Carer's Allowance Supplement: evaluation

This report presents findings from the evaluation of Carer’s Allowance Supplement.

This document is part of a collection


This chapter provides an overview of the evaluation approach for CAS. It introduces the logic model and research questions driving the evaluation activities, and gives a summary of the different data sources used.

Overview of evaluation design and logic model

The approach to evaluating the policy impact of CAS uses a theory of change model. This approach uses logic models to show the mechanisms whereby interventions (such as CAS) have a chain of short and medium-term outcomes that, if met, can contribute to longer-term outcomes.

The high-level outcomes that the Scottish Government are trying to influence with regards to carers, such as improved health and wellbeing, improved quality of life, increased feelings of control and empowerment and increased societal recognition will take time to determine and are affected by a range of factors of which social security is only one.

As a result it is difficult to measure and attribute change in these outcomes to a single benefit, such as CAS. However, we can reasonably expect that if success against short and medium-term policy outcomes associated with CAS is achieved, then this could contribute (to some extent) to better outcomes in the future.

The logic model for CAS is below.

Figure 1: CAS logic model
This logic model illustrates the interlinks between the introduction of Carer’s Allowance Supplement, the short and medium-term policy outcomes identified, and the wider long-term government outcomes for carers the benefit might contribute to. The relevant outcomes are listed below in the main body of the report.

The short-term and medium-term CAS policy outcomes are highlighted in grey in the logic model. These outcomes are those which are linked to the intentions of CAS itself and are highlighted below:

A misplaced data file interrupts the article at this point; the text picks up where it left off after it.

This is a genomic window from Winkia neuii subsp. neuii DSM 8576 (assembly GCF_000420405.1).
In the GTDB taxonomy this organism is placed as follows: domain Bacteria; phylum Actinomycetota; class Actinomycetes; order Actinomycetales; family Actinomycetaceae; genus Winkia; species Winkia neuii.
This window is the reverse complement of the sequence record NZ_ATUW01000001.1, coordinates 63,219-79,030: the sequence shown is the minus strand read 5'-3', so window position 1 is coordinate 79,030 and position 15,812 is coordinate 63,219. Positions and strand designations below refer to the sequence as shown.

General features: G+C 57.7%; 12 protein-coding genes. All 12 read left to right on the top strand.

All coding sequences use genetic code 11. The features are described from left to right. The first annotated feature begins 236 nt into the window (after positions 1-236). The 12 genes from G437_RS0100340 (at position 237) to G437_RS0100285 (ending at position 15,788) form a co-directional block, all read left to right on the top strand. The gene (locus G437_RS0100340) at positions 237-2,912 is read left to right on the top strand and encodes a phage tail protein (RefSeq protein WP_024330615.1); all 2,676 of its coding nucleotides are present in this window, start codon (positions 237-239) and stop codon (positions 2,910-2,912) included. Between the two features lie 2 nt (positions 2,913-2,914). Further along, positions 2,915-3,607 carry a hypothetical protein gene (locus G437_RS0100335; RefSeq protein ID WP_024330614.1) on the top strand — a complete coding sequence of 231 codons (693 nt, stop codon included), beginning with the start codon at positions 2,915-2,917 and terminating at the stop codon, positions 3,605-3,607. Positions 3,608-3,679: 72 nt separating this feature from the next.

Short-term outcomes

  • Payments were made to as many eligible people as possible
  • Carers feel that the process of receiving carer benefits is user friendly and simple
  • Carers understand why the payment was made
  • Carers feel they have been treated with dignity and respect and have a positive experience of Scotland's social security system

Medium-term outcomes

  • Carers feel CAS has had a positive impact on financial wellbeing
  • Carers feel CAS has had a positive impact on their quality of life (including physical health, mental health and wellbeing and feelings of control and empowerment)
  • Carers feel CAS has made them feel more recognised for the role they provide

The long-term outcomes in the logic model are highlighted in pink and relate to wider government outcomes for carers. These are impacted by all social security interventions, as well as other interventions designed to support carers across the Scottish Government. As such, CAS will play an important, but not exclusive, role in contributing to these. These outcomes map on closely to those that were developed by Scottish Government officials with the Carer Benefit Advisory Group[12] and those that are outlined in the Carers strategic policy statement: consultation document[13].

Long-term outcomes

  • Carers feel supported to look after their own health and wellbeing
  • Carers feel supported to improve their own quality of life
  • Carers have an increased sense of control and empowerment over their lives
  • Society recognises and values the role that carers fulfil